Sunday, June 17, 2012

"Happy" Father's Day

For me, it’s a reminder that I'm a parent raising children without my wife.

 For others, it’s a symbol that their children’s father is gone.

 For those without kids, it’s a reflection on what isn’t or what will now never be.

 For all of us, it’s a trigger that reminds us of our situation, another day that is awkward as it puts us out of place for a 24 hour period, another day where we don’t want to face questions from our kids or conversations with our relatives and friends, another day where people will tell me all day long to have a “Happy Father’s Day”.  A wish where I would love to respond, “It’s really not that happy for me as it’s not the same since my wife died.”  But knowing that response would draw a, “Look, dude, I’m just reading off the cue cards here.  The calendar is telling me today is a happy day for the fathers.  I really don’t have any interest in your true happiness, so just say ‘Thanks’, collect your change and leave my store.”

 The past few years I’ve been able to let the day fly under the radar without acknowledging too much my “special” day.  But now my kids are getting older and they too are able to read calendars and the calendar today is telling them today is my day to be happy – whether I want to be or not.

Mother’s Day is easier for me.  I can be sad and reflective as I release balloons into the air with my children, remembering my wife and their mother.  I can talk fondly of her throughout the day and tell the kids with a tear in my eye that she was a good mom and we will do our best to follow her love.

But today is about me.  Crap, I’m still alive which means the spotlight stays on me and my girls will be looking for me to show them how great of a day this is.  Switching that around and showing them this day sucks would only confuse them.  This year they have picked up on the Hallmark Holiday and my eldest has told me something is planned today.

 Okay.  Maybe I’m not ready to be happy today, but I am grateful.  I have beautiful daughters who are excited for me and want something good for me.  In their world, it’s as simple as, “Today is your day dad, so you must have been waiting for this for awhile.”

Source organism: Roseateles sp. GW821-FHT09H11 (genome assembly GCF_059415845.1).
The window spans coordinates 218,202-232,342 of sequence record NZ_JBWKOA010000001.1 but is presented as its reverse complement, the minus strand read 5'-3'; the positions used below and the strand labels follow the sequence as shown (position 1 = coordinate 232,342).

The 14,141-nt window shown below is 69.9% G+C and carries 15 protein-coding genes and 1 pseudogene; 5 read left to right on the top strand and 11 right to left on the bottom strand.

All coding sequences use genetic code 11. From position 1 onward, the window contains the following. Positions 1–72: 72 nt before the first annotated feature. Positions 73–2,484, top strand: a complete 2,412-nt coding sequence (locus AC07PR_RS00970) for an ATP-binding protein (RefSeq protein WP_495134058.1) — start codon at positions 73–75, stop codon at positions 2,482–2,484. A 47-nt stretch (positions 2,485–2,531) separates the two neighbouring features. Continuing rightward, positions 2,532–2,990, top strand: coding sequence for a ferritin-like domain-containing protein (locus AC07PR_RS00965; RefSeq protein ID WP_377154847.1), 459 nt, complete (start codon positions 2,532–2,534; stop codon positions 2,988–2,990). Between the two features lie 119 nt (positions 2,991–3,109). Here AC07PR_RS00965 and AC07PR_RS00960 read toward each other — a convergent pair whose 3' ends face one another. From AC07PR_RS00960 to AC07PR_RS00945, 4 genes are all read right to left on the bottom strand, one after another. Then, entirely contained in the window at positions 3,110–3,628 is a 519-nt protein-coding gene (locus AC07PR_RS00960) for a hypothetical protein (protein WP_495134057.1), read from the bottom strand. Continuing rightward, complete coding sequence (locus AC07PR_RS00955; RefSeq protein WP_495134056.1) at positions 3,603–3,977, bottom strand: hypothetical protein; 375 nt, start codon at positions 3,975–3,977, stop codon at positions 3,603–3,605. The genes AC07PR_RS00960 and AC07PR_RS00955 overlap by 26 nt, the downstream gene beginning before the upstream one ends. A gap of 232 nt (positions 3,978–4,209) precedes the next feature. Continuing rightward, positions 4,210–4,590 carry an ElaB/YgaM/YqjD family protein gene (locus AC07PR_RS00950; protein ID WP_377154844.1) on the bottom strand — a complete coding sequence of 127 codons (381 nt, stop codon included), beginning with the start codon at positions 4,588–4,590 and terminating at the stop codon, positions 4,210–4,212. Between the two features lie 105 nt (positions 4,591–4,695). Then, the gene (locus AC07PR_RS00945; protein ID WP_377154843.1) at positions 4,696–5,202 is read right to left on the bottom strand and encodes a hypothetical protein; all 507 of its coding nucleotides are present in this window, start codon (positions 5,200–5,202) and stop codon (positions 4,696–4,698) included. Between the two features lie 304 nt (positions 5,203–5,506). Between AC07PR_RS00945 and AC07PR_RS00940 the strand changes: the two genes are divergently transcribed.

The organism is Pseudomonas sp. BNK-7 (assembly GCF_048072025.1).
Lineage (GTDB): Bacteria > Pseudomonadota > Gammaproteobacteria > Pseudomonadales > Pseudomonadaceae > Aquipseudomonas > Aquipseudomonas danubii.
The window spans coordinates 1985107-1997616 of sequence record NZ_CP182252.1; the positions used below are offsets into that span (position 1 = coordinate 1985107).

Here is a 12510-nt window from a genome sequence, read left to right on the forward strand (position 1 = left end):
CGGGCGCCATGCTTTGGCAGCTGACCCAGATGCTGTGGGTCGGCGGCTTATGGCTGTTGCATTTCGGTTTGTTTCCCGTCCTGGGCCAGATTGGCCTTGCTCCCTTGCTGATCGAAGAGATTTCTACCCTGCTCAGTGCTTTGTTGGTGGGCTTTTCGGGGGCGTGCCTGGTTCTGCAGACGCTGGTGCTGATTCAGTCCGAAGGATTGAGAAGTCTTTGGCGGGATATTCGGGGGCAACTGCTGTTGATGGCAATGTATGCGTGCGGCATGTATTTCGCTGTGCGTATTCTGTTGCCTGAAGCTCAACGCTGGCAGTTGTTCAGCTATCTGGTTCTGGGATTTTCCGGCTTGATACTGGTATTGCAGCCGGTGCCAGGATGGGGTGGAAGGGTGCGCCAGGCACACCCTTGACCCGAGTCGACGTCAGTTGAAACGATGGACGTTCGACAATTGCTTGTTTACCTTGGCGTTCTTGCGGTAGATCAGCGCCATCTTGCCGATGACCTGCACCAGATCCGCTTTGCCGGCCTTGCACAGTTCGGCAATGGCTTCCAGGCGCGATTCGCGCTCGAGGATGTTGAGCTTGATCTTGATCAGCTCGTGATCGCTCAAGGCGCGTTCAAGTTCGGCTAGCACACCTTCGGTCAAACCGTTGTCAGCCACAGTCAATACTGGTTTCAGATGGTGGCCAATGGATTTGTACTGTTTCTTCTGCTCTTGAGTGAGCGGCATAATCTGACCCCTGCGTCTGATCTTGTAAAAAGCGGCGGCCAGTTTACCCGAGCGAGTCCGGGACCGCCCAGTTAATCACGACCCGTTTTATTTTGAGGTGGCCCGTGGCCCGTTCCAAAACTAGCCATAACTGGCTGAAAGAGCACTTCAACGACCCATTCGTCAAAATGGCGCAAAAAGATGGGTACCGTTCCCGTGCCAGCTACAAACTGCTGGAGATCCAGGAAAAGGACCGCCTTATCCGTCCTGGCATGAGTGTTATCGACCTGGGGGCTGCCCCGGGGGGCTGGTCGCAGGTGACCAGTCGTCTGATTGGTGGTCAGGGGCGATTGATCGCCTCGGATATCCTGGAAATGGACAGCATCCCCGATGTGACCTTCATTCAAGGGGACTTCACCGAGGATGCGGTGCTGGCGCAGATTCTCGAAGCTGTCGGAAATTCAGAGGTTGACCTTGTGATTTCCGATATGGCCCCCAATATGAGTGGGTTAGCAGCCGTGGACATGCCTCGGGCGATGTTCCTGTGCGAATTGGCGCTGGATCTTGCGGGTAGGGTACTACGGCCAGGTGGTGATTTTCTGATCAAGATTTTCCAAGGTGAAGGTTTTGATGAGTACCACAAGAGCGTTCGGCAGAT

I think I will take this day and use it as an opportunity to let my children know how proud I am to be their father.  I’m going to go out and buy them each a Father’s Day card and hand it to them as they look at me like I read the calendar wrong.  But on the inside I will write a short note telling them that as a father, I couldn’t ask for better children, and how proud I am on this day with how they have dealt with the loss of their mom.  A day to check in to see how they are coping and give some positive reinforcements – have I done that lately?

 Happy Father’s Day?  Don’t think I’m there yet.  Proud Father’s Day?  I’m all in.


  1. Lovely post. Thank you.

  2. I think what you are doing for your daughter's is wonderful! I lost my mother young and wrote a journal of thoughts for my daughter's to read when they are older, because I did not want them to experience what I did or at least have something to remind them how much I loved them if something had happened to me. Unfortunately it was there dad who died and despite my request for him to write a letter his daughters could read. It would have been nice to have it for them to read today.

  3. As the mom of 2 grown kids, Father's Day bothers me a lot. Everybody worries about me on Mothers Day, which I don't get. Mothers Day is okay because my kids' mother is still here. My kids' father is not, so Father's Day is rougher for me. Yeah, my husband would have bought me 2 cards for Mother's Day (one silly and one serious). And I miss that. What I miss more, though, is my children having their father for Fathers Day and every other day. I would gladly give up all my future Mothers Day cards if my kids could have their dad back for Fathers Day.

  4. I love the idea of giving them a father's day card, I might steal that next mother's day. Today we invited a family who recently lost their grandfather, I think it helped that we were reaching out to a family the way others reached out to us in the beginning. Burgers, dogs and water guns were an awesome distraction for everyone involved.